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Re: zero size file after power failure with kernel

To: xfs@xxxxxxxxxxx
Subject: Re: zero size file after power failure with kernel
From: Michael Monnerie <michael.monnerie@xxxxxxxxxxxxxxxxxxx>
Date: Wed, 2 Sep 2009 00:52:41 +0200
In-reply-to: <19100.63566.98250.185404@xxxxxxxxxxxxxxxxxx>
Organization: it-management http://it-management.at
References: <200908292102.21710@xxxxxx> <200909010918.37886@xxxxxx> <19100.63566.98250.185404@xxxxxxxxxxxxxxxxxx>
User-agent: KMail/1.10.3 (Linux/; KDE/4.1.3; x86_64; ; )
On Dienstag 01 September 2009 Peter Grandi wrote:
> Other people have a very different impression. Like 'ext3'
> ReiserFS does ordered writes, but those don't necessarily help
> because of the colossal amount of buffering that happens anyhow
> nowadays.

Maybe. I had reiserfs on this system until two weeks ago, with this 
quad-core 8GB desktop. Had power failures, crashes, and so on. Can't 
remember a situation where a KDE app lost its config.

But I had a server with the OSS XEN, running a single VM which is my 
internal mailserver using PostgreSQL as it's store on XFS. My daughter 
managed to switch the server off (yeah, having redundant power supplies 
and UPS are still not enough). After reboot, the PostgreSQL database was 
*damaged*, so much that I had to restore. This should never have 
happened, and until now I don't know who was guilty for that: XFS? XEN? 
The RAID Controller with BBU and hard disk cache=off?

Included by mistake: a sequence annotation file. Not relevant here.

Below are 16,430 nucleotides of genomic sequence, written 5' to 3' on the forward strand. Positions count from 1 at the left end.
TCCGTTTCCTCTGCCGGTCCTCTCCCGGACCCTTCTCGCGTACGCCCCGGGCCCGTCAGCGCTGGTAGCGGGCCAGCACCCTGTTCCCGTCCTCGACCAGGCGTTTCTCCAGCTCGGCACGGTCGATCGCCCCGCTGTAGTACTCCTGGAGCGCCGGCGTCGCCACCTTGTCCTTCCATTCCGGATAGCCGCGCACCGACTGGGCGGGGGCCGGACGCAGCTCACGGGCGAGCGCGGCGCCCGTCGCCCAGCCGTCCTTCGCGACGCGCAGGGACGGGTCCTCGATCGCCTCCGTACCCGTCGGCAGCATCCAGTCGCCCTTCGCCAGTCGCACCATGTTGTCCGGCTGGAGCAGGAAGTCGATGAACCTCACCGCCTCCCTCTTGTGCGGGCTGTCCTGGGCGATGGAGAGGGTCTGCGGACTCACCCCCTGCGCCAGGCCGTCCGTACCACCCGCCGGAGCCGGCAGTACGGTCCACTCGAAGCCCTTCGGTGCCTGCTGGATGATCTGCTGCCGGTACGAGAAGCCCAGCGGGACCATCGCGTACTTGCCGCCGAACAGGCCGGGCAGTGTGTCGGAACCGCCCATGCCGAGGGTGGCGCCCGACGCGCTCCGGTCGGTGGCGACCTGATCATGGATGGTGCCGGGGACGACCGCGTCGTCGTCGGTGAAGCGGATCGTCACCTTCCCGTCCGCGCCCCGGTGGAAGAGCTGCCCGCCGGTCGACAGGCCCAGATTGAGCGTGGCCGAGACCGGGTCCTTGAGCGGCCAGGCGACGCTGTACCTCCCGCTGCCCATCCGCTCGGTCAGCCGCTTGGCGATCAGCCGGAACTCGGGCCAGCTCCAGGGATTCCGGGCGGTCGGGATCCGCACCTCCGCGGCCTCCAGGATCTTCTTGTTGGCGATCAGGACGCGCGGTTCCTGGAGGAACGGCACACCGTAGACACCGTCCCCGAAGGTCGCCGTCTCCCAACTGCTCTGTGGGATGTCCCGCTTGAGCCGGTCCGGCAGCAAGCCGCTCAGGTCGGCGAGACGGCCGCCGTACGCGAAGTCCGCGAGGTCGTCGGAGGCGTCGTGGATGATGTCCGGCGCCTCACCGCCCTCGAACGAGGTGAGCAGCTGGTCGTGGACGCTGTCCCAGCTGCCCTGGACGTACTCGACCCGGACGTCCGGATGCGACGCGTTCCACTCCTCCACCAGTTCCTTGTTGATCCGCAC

That's why I'm very sensible to even a small data loss (I had a backup 
of my kmail config), and I think the filesystem has to do everything to 
try to keep my data. XFS seems to be optimized more for speed before 
security, would you mean that? I've often heard "enterprise hardware", 
which sounds like "if anything crashes, it's your problem" ;-)

>   http://www.sabi.co.uk/blog/0707jul.html#070701

I like your blog, and
gave me a good hint to optimize tcp settings a long time ago.

> In general on a fast machine I would use:
>   vm/dirty_ratio                  =4
>   vm/dirty_background_ratio       =2
>   vm/dirty_expire_centisecs       =400
>   vm/dirty_writeback_centisecs    =200

Since May I use these new settings with kernel 2.6.(29|30):
vm.dirty_background_bytes = 16123456
vm.dirty_bytes = 250123456
vm.dirty_expire_centisecs = 1000
vm.dirty_writeback_centisecs = 100

(the expire was on 3000 until the crash).

mfg zmi
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